Flying the Line

How Much Money Can Airline Pilots Really Earn?

How Much Money Can Airline Pilots Really Earn?

According to the Bureau of Labor Statistics, the median annual wage for airline pilots and copilots is $117,290. The bottom 10 percent earned under $60,770, while the top 10 percent earned more than $187,200.

Graduates of ATP’s Airline Career Pilot Program are flying for virtually every airline in the United States, as well as for airlines well beyond our borders. These graduates form an alumni group that we enjoy staying in touch with. One ATP graduate that we always look forward to hearing from is Chris Carey who flies for United Airlines. Chris has sent us several very interesting articles, and I would like to share his latest with you about how much an airline pilot can earn in his or her career, a confusing but important subject for people interested in becoming a professional pilot:
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Cross-Country Experience and Line Pilot Success

Courtney Dennis is a First Officer flying for ExpressJet Airlines, but she began her flying career at ATP where she did all of her flight training. Once she had earned the ratings necessary for her to start flying professionally, she became an instructor for ATP. After instructing for a year in ATP’s Airline Career Pilot Program, Courtney completed jet transition training in ATP’s Regional Jet Program and went to work for ExpressJet. She wrote to us recently about a big problem facing the airlines today, and I want to share it with you:
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Surviving Your First Year Flying for the Airlines – Part One

There are pilots flying in every part of commercial aviation who have been trained by ATP. These pilots form an alumni group and typically remain in touch with each other and with those of us who have helped them achieve their flying careers. Justin Kaiser is one of those pilots. Justin trained at ATP, went on to instruct for ATP, began flying for Mesa Airlines and has come back to ATP to instruct in the Regional Jet Program.
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Flying the Line: JetBlue

Chris King came to ATP in November of 2007 to begin training in our Jacksonville Florida Training Center. He had his Private Pilots License when he arrived so it only took about three months of training before he was ready and qualified to begin instructing at ATP JAX. Chris did an outstanding job for ATP and his students and it wasn’t long before he was ready to take the Regional Jet Program, where I happened to be his instructor. Chris did very well in the Program and was soon off to fly for American Eagle based in San Juan, Puerto Rico. The rest is his story:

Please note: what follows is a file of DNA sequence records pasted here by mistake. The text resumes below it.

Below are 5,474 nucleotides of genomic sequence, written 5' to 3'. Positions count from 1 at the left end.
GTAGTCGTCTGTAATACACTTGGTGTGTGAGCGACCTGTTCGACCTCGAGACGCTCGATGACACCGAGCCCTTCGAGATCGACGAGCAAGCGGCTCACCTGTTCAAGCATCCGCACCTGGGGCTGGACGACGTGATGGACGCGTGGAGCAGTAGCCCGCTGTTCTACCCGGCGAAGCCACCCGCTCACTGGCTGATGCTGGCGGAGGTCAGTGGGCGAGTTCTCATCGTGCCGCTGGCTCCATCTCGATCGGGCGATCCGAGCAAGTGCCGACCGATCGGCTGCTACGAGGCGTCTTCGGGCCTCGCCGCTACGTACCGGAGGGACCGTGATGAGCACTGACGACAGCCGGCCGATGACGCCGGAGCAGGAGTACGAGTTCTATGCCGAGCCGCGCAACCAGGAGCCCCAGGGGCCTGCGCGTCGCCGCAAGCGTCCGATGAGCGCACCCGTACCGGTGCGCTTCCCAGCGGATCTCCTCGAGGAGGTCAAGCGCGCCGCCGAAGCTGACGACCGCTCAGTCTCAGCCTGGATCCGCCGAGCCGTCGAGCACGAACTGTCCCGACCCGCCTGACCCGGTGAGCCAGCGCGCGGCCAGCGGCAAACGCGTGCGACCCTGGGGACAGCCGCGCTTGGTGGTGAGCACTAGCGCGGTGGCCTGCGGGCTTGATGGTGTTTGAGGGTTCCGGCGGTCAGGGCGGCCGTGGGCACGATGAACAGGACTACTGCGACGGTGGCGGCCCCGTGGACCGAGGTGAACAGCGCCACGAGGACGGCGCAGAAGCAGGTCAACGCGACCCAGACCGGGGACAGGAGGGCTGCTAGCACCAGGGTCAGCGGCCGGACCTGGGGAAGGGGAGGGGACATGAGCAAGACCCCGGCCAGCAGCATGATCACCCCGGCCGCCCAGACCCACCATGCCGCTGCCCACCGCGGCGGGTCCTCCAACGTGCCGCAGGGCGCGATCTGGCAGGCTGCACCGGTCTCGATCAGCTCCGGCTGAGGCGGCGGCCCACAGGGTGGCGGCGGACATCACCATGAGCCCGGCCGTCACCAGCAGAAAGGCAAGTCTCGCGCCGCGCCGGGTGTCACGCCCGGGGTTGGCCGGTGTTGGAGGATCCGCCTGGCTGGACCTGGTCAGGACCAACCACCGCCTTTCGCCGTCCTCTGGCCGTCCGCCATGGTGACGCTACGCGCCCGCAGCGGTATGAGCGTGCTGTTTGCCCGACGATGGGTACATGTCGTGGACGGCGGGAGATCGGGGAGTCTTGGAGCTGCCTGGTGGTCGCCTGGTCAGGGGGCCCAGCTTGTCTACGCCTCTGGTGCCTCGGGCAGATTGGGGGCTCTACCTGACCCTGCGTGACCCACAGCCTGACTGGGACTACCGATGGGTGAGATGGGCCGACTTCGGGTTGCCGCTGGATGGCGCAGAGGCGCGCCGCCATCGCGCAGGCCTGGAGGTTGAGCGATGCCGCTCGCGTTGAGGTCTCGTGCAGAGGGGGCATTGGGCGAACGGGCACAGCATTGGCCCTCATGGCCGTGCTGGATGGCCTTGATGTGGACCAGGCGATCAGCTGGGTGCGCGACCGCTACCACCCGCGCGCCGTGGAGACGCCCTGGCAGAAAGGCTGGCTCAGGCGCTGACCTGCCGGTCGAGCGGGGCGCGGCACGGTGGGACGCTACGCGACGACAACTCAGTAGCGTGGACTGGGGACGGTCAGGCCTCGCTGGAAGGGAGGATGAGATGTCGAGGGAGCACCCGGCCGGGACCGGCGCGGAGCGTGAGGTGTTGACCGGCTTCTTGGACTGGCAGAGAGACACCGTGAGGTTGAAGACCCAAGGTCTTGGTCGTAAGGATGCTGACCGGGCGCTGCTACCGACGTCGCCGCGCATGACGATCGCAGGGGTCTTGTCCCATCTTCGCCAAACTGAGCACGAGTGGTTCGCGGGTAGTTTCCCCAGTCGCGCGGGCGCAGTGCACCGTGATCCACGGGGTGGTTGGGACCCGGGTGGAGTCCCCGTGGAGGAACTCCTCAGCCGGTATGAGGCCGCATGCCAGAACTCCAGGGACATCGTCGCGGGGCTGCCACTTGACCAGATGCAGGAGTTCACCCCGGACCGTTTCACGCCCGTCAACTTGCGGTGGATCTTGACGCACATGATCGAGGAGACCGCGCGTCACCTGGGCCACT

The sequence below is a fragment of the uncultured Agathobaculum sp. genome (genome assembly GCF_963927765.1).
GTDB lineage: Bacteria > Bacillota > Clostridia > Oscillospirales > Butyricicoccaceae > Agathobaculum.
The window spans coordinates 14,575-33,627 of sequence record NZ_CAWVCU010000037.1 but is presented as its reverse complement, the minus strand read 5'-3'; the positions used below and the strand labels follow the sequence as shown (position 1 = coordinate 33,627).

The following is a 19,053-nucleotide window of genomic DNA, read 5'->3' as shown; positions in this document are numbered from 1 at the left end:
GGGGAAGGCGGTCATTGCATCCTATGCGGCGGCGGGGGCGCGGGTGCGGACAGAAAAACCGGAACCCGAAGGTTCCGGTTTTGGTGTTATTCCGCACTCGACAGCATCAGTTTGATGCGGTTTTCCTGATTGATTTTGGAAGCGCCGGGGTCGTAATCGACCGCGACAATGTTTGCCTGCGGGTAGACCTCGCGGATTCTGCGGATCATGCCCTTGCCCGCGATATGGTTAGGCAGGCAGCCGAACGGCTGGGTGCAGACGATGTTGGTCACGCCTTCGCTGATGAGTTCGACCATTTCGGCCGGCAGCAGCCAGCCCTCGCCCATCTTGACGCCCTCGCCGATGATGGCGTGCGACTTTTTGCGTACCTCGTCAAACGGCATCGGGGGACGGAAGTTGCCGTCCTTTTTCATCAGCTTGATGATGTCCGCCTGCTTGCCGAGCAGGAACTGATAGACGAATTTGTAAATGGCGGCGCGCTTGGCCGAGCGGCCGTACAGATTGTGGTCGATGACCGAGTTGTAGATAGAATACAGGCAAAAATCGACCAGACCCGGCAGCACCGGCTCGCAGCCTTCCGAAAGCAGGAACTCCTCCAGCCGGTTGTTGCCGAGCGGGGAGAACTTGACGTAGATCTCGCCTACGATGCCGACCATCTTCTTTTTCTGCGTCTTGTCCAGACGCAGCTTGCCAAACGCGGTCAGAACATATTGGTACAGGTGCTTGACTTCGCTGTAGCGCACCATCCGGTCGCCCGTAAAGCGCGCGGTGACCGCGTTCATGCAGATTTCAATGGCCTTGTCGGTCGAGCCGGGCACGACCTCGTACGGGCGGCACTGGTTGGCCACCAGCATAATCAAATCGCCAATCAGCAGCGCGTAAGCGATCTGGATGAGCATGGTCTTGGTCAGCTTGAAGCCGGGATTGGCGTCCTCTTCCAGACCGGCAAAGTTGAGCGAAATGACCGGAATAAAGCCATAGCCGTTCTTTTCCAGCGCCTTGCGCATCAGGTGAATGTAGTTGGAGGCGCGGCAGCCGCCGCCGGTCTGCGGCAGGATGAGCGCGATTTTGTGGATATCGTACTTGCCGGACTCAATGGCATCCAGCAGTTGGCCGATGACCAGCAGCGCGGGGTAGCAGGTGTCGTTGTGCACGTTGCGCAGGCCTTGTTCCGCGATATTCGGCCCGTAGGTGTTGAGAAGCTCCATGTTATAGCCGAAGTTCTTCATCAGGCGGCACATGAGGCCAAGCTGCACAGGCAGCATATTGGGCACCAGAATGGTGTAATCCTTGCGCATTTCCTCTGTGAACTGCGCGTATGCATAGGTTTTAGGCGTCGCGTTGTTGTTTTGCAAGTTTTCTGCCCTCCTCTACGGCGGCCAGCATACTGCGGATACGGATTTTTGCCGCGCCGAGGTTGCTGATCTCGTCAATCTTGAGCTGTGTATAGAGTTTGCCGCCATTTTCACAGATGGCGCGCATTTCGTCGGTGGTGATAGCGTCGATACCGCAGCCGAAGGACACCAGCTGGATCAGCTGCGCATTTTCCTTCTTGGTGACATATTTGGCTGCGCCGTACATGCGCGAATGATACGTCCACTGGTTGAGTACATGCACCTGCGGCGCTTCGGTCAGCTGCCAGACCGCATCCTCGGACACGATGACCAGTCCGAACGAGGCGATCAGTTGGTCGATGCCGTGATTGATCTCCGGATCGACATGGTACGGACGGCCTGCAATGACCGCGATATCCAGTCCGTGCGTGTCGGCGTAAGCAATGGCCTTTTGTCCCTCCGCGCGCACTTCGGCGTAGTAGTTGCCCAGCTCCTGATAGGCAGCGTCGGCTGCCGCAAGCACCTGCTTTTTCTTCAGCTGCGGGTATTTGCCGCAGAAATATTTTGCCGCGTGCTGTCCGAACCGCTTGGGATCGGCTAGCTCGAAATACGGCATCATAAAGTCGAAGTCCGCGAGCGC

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Flying the Line: Longtail Aviation

Abe Godfrey arrived at our Trenton, New Jersey Flight Training Center (KTTN) in October of 2009 to begin training in ATP’s Airline Career Pilot Program. Seven months later Abe had earned all of his ratings, including his instructor ratings, and became an instructor for ATP teaching students in the Airline Career Pilot Program in Trenton where he had been a student. After building flight experience instructing at ATP, Abe took part in the Regional Jet Certification Program in Jacksonville, Florida and headed for the airlines. The rest is his story.
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Flying the Line: Surf Air

Doyle Tonneson began flight training with ATP at our Bowling Green Kentucky Flight Training Center in July of 2013. Doyle already had his Private Pilots License so he moved quickly through his training, acquiring his Instrument and Multi-engine ratings as well as his Commercial Certificates. At that point Doyle decided that he would take advantage of an opportunity that he had to fly a Cirrus SR22 to gain flight experience as well as make a living. Doyle then accepted a job flying a Pilatus for Boutique Air before going to Surf Air to do the same. We contacted Doyle and asked him to tell us about his career, and one alternative to flight instructing to build flight experience.
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